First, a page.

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  The Medical Letter
  [SJR: 0.142]   [H-I: 16]   [6 followers]  Follow
    
   Full-text available via subscription Subscription journal
   ISSN (Print) 0025-732X - ISSN (Online) 1523-2859
   Published by The Medical Letter, Inc Homepage  [1 journal]
  • Addendum: Nivolumab (Opdivo) for Metastatic Melanoma and Metastatic NSCLC
    • Authors: admin
      Abstract: Date:  June 22, 2015 Issue #:  1471 Summary:  After our article on nivolumab (Opdivo – BMS) for treatment of metastatic melanoma and metastatic squamous non-small cell lung cancer (NSCLC) was published in the most recent issue of The Medical Letter (June 8, 2015),1 some new data became available supporting the efficacy of the drug in previously untreated melanoma and previously treated nonsquamous NSCLC.

      MELANOMA – In a double-blind trial, 945 patients with previously untreated, unresectable stage III or IV melanoma were randomized to receive ipilimumab, nivolumab, or combination therapy with ipilimumab and nivolumab. Progression-free survival, a primary endpoint, improved by 43% with nivolumab (median 6.9 months) and by 58% with combination therapy (median 11.5 months), compared to ipilimumab (median 2.9 months). In patients with tumors that expressed the programmed death ligand 1 (PD-L1) on ≥5% of cells, median progression-free survival was similar in the nivolumab and combination groups (both 14.0 months); in those with tumors that expressed PD-L1 on <5% of cells, it was 5.3 months with nivolumab alone and 11.2 months with both drugs. Rates of complete or partial response were 19.0% with ipilimumab, 43.7% with nivolumab, and 57.6% with combination therapy. At least one severe (grade 3-4) drug-related adverse effect occurred in 27.3% of patients receiving ipilimumab, 16.3% of those receiving nivolumab, and 55.0% of those receiving both drugs.2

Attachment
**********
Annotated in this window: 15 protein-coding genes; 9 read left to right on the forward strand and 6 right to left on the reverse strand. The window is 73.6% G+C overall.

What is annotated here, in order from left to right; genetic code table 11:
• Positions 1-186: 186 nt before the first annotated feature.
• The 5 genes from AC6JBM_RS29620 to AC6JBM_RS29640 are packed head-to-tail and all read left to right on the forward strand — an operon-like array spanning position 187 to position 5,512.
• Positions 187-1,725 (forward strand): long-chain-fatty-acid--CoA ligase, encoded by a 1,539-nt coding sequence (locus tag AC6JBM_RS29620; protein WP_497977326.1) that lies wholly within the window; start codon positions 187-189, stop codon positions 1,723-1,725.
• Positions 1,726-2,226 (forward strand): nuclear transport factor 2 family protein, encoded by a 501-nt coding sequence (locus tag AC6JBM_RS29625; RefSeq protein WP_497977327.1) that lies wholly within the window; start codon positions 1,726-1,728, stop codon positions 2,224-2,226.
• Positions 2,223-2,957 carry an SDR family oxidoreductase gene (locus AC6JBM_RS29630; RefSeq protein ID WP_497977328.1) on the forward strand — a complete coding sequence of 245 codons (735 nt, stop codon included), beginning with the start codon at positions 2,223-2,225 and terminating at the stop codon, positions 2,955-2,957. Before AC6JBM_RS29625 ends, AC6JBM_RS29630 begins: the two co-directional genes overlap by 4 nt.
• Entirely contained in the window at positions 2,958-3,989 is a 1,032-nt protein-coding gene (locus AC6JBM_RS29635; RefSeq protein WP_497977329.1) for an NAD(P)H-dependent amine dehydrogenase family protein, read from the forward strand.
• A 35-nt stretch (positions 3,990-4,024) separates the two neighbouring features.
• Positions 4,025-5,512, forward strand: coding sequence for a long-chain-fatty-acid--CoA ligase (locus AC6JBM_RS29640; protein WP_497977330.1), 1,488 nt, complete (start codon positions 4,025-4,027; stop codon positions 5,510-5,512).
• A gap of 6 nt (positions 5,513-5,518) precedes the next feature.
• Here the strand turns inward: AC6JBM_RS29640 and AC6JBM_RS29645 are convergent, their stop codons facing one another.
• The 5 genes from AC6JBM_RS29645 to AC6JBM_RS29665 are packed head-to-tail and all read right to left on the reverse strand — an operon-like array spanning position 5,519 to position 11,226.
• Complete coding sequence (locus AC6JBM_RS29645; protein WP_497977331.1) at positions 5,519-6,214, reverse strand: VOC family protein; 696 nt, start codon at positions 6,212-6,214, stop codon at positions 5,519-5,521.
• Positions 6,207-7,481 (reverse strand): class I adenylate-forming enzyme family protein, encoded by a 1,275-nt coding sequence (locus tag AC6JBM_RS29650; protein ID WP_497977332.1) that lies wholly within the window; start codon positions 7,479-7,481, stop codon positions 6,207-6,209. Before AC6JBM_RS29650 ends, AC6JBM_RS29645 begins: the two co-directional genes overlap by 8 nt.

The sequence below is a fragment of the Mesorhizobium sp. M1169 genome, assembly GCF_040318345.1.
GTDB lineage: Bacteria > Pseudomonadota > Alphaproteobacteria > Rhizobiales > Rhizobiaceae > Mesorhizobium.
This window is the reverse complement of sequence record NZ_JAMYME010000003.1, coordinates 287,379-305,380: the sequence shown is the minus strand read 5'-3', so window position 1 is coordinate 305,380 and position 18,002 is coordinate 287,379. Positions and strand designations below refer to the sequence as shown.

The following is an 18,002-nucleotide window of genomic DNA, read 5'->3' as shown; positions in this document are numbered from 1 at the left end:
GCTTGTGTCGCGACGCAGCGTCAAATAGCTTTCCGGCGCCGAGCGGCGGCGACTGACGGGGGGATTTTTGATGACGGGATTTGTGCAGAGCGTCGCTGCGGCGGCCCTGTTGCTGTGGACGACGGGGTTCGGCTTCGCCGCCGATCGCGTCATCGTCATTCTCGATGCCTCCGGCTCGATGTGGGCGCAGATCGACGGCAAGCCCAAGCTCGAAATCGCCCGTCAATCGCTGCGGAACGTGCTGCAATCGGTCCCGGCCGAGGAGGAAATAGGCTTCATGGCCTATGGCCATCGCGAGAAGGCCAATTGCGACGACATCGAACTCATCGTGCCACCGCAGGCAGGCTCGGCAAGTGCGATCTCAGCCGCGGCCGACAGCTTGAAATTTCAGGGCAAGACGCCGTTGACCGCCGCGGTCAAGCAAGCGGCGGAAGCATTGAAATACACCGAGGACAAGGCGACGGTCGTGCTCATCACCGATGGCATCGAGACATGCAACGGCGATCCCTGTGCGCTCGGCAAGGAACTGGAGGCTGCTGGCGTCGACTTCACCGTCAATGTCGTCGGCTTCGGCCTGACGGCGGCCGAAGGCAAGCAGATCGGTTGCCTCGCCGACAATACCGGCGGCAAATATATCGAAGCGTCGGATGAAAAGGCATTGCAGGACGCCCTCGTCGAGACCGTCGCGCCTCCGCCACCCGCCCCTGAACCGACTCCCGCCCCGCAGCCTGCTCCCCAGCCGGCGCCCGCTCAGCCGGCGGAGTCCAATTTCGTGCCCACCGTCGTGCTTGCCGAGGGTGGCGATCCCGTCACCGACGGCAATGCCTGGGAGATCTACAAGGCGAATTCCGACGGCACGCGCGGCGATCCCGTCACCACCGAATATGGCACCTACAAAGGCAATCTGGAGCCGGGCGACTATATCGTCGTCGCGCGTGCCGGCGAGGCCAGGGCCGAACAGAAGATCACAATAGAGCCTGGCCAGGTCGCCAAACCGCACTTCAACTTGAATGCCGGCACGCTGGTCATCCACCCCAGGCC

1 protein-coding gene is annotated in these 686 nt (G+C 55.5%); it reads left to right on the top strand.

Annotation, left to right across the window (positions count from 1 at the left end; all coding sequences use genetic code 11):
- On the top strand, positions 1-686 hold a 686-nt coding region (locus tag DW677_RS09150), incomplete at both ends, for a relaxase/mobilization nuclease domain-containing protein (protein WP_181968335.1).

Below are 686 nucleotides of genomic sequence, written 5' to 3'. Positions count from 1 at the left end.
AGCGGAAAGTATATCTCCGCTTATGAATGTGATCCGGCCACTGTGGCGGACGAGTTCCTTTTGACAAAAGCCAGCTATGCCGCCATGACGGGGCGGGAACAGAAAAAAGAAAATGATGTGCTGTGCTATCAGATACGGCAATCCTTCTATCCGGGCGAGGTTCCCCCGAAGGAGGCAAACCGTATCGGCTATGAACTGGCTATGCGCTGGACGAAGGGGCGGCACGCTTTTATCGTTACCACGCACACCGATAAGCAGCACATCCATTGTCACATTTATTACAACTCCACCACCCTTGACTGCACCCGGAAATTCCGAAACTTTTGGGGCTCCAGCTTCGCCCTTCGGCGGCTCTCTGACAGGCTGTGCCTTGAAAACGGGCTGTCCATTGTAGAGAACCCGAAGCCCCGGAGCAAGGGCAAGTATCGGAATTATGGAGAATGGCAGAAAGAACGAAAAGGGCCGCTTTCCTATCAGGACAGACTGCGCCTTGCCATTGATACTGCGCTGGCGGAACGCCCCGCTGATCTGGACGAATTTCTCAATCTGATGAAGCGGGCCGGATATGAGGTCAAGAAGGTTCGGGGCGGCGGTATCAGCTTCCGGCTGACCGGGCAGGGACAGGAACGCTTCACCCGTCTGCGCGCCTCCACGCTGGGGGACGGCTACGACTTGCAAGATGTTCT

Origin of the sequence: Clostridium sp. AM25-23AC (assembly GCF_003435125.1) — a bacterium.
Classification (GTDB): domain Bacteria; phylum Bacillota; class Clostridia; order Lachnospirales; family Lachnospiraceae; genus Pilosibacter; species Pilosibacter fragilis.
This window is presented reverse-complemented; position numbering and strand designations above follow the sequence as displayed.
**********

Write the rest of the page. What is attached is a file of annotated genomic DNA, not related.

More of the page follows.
NONSQUAMOUS NSCLC – In an open-label trial (available only as an abstract), 582 patients with advanced nonsquamous NSCLC that had progressed during or after treatment with a platinum doublet-based regimen (and, if appropriate, a kinase inhibitor) were randomized to receive nivolumab or docetaxel until disease progression or unacceptable toxicity occurred. Nivolumab significantly improved overall survival, the primary endpoint, by 27% compared to docetaxel (median 12.2 vs 9.4 months). Survival rates in the two groups were similar in patients with tumors expressing PD-L1 on <1% of cells, but in patients with tumors expressing PD-L1 on ≥1%, ≥5%, and ≥10% of cells, nivolumab improved overall survival by 41%, 57%, and 60%, respectively, compared to docetaxel. Patients receiving nivolumab were significantly more likely to have an objective response (19.2% vs 12.4%). Severe (grade 3+) drug-related adverse effects occurred in 10.5% of patients receiving nivolumab and in 53.7% of those receiving docetaxel.3


      Nivolumab (Opdivo) for metastatic melanoma and metastatic NSCLC. Med Lett Drugs Ther 2015; 57:85.
      J Larkin et al. Combined nivolumab and ipilimumab or monotherapy in untreated melanoma. N Engl J Med 2015 May 31 (epub).
      L Paz-Ares et al. Phase III, randomized trial (CheckMate 057) of nivolumab (NIVO) versus docetaxel (DOC) in advanced non-squamous cell (non-SQ) non-small cell lung cancer (NSCLC). J Clin Oncol 2015; 33 (suppl; abstr LBA109). Available at: abstracts.asco.org. Accessed June 11, 2015.

      Download complete U.S. English article


      PubDate: Tue, 16 Jun 2015 12:49:56 +000
       
  • Bellafill for Acne Scars
    • Authors: admin
      Abstract: Date:  June 22, 2015 Issue #:  1471 Summary:  Bellafill (Suneva), a dermal filler approved earlier for correction of nasolabial folds, has now also been approved by the FDA for correction of moderate to severe, atrophic, distensible facial acne scars on the cheek in adults ≥21 years old. It is the only dermal filler approved in the US for correction of facial acne scars.